Imagine that we have persisted in driving at speed along a track that, for miles, has been shaking a beautiful car to pieces and littering the ground with wreckage. But our eyes are fixed on the temperature gauge and all we know to worry about is overheating. Only when the engine is becoming too hot do we realise that the cooling system of our vehicle is connected to lots of other parts, including some of those that have fallen off.
The metaphor may not be perfect but it draws attention to the fact that climate is an integral part of the way the world works. It is not a separate issue.
Everything is interconnected. The world is a hierarchy of systems. Nobody knows how many species there are among the living components, much less the exact roles they have in the ecosystems that we know about. But they do play a part; they don't just exist in numbers within categories like 'endangered,' 'threatened,' or 'pest'. And the systems work on vastly different levels. At the smallest level, individuals are evidently walking ecosystems of even greater complexity than we might have guessed.
As parents have always known, the behaviour of babies is largely determined by signalling that goes on between the brain and the belly. What science has recently discovered is that the brain receives some signals from communities of microbes in the gut. In laboratory animals, at least, the microbes' chemical messages can influence mood, mental health and social behaviour. It is now reasonable to wonder whether microscopic forms of life in a person's gut could be involved in conditions such as depression and autistic spectrum disorder.
Research findings like this make good topics for wider publication because the recipe for getting articles published and widely read starts with finding interesting topics, then giving them catchy titles and keeping the writing focused. It's no good rambling on, trying to join all the dots that might come into view as you explore your subject and get into your stride.
So it follows that day-to-day reporting on anything involving the natural world is likely to be something of a snapshot, some tiny aspect of the bigger picture without the interconnections. In these times of information overload, readers are doing well to come away with a proper grasp of whatever works best in the limited space beneath a catchy title.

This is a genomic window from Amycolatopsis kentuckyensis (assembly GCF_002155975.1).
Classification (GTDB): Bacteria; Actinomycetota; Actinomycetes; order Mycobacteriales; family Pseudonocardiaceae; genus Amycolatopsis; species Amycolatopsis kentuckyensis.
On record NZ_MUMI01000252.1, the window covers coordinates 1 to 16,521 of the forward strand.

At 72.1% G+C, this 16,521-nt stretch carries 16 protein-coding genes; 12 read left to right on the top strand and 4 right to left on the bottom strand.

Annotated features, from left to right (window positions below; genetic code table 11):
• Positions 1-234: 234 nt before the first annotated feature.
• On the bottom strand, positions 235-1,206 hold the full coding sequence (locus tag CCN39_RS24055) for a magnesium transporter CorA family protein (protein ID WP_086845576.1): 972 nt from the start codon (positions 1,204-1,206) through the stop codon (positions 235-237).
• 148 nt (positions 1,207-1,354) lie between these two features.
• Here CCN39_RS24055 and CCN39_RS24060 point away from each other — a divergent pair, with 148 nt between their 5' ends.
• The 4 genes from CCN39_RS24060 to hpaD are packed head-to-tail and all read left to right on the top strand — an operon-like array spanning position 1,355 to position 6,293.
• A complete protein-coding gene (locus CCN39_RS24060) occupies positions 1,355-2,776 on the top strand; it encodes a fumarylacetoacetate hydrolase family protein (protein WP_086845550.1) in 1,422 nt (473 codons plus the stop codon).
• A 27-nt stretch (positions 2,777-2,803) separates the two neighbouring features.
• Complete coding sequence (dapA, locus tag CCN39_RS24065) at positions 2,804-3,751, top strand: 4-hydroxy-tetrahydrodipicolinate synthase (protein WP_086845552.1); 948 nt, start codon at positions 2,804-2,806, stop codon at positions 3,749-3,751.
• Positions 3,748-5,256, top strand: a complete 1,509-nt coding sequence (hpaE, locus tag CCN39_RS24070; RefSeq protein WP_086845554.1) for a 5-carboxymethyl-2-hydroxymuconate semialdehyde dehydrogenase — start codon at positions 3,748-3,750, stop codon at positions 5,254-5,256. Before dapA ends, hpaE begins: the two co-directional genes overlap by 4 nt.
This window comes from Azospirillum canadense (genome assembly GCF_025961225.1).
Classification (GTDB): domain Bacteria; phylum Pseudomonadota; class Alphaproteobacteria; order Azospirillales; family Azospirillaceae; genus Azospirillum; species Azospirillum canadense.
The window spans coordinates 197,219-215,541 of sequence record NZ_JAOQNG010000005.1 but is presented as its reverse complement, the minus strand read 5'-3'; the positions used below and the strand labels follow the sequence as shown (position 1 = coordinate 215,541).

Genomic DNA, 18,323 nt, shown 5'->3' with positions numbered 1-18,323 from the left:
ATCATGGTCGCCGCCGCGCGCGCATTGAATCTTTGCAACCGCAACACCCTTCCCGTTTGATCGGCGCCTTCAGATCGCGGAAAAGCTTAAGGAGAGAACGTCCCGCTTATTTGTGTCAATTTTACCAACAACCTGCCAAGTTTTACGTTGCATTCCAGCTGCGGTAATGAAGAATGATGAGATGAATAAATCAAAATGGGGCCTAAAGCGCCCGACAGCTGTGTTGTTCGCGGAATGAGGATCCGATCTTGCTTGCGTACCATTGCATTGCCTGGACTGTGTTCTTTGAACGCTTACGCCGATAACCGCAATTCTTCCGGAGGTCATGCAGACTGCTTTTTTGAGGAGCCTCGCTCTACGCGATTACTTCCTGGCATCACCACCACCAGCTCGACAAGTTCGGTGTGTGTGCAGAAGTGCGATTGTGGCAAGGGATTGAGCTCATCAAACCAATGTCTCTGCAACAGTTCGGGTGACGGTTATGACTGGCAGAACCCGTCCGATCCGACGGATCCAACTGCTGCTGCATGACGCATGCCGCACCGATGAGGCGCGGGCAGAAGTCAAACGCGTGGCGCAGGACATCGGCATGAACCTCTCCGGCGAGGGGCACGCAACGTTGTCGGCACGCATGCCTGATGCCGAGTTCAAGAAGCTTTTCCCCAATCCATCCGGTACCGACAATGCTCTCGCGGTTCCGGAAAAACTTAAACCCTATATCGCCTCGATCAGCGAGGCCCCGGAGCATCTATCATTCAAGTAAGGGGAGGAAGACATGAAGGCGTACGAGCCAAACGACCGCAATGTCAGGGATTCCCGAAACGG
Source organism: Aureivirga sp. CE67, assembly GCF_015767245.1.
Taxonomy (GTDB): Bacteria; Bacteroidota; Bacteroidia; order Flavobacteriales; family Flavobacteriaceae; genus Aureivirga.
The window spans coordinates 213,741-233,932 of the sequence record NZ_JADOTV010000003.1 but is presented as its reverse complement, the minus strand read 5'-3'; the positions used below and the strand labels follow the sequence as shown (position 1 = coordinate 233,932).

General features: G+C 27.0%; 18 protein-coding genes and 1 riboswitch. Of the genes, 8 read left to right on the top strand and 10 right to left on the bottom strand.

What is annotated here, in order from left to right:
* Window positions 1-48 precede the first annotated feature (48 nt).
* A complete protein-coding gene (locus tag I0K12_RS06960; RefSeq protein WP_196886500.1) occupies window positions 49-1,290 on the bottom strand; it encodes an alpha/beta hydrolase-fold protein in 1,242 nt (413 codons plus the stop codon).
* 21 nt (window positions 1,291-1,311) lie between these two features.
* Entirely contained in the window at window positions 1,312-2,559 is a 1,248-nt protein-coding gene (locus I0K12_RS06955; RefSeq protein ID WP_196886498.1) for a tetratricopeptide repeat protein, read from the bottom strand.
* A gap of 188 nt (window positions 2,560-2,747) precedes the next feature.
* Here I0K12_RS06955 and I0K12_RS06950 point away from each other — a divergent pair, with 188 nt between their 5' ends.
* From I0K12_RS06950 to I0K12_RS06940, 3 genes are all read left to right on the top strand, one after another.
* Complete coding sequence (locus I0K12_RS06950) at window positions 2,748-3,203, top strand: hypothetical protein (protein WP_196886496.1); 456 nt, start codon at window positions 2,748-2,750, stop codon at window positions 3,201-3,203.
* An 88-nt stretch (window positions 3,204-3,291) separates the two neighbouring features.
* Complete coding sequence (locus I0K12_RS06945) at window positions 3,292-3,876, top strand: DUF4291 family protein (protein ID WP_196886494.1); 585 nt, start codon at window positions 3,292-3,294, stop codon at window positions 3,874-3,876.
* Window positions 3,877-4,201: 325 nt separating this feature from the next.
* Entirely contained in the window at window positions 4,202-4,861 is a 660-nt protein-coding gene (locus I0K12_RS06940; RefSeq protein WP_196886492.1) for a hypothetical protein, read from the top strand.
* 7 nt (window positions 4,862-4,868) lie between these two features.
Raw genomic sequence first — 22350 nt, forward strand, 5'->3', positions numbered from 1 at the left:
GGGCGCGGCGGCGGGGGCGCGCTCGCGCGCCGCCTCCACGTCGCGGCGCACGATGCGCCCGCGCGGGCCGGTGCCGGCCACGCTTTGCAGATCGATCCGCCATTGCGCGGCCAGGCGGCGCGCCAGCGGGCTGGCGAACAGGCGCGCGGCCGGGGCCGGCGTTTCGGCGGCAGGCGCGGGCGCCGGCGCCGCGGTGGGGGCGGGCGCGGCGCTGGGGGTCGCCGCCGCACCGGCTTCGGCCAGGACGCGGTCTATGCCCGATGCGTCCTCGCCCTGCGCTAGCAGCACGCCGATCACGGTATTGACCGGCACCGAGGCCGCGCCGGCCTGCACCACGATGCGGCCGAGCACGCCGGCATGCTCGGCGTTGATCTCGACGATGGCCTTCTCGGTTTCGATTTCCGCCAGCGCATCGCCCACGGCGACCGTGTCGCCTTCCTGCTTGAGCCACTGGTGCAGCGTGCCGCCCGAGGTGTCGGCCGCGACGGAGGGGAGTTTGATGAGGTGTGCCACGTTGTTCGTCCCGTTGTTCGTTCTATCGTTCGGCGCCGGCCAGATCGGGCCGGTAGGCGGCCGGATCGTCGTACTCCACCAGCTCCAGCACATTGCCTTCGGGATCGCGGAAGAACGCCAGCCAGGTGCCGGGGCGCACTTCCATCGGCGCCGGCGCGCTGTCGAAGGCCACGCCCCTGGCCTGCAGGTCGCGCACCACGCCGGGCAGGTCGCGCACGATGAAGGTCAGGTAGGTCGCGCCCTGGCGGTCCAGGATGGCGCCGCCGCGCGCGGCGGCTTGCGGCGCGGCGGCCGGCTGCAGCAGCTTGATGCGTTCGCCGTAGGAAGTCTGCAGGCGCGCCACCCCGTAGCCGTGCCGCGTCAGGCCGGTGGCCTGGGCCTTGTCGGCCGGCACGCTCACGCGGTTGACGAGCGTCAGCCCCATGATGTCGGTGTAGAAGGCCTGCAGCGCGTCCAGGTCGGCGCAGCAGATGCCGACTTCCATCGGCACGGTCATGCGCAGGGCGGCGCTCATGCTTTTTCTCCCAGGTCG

Broadening the picture
The study of earth's climate is as big as it gets in terms of system science so making sense of climate change is mainly the work of specialists who feed enormous amounts of data into computer models. The specialists' consensus, which is causing such a fuss in domestic politics, is that gases, largely released from burning fossil fuels, are amounting to more than the earth can cope with in its present state so the gases are accumulating in the atmosphere. Because of the greenhouse effect the lower part of the atmosphere is warming up and the climate is changing in ways that have no precedent during the past few thousand years - if ever.
As temperatures increase, polar ice melts, sea levels rise, oceans become more acidic, and extreme weather events become more frequent. There will be many regional and less predictable consequences and the cumulative impact on economies around the world is likely to vary enormously between nations. Changes to the temperature and chemistry of the oceans will have a severe impact on corals and on the many marine species that depend on the reefs. On land, it is hard to see how the net impact on biodiversity can be other than negative when the climate is changing swiftly away from that to which species have long been adapted.
But the fact remains that the major destroyers of wild nature are the same as they have been for a long time. Most destruction is still a direct consequence of human activities - including some of those most responsible for the release of greenhouse gases. We can expect a changing climate to make matters worse overall but on present trends the onslaught against wild nature is set to continue, with or without climate change.
People and the planet
Fisheries reveal the pressure. In 1950 the global fish catch was 28 million tonnes and it seemed inconceivable that the oceans, covering 70% of the earth's surface, would be overfished within a person's lifetime. The catch peaked at 130 million tonnes in 1996, since when it has been declining despite increasing effort by the world's industrial fleets. In 1950 the human population was close to 2.5 billion. It is now 7.8 billion and set to reach 8 billion in the next three years. The last billion was added in a twelve-year period. A billion is a number that slips easily off the tongue so it is worth bearing in mind that a clock takes more than 30 years to count it in seconds.
Life inside the greenhouse
The messages commonly being hammered out in the everyday news are as simplistic as political slogans. We are told that CO2 emissions must be reduced, and quickly, because time is running out to save our precious world. Climate activists carry the messages on placards. The implication, intended or otherwise, is that all would be well with the planet if we could stop burning fossil fuels. So simple. If only it were true!
The earth's operating systems are being affected by a combination of human demands for energy, land, water and other resources. Soil, for instance, is a bigger carbon sink than all the trees and other vegetation that grow upon it, so land degradation contributes substantially to climate change. About a quarter of the world's land area is now degraded, let alone deforested. Wetlands are being lost particularly rapidly yet they are especially important in the carbon cycle, as well as providing many other ecosystem services.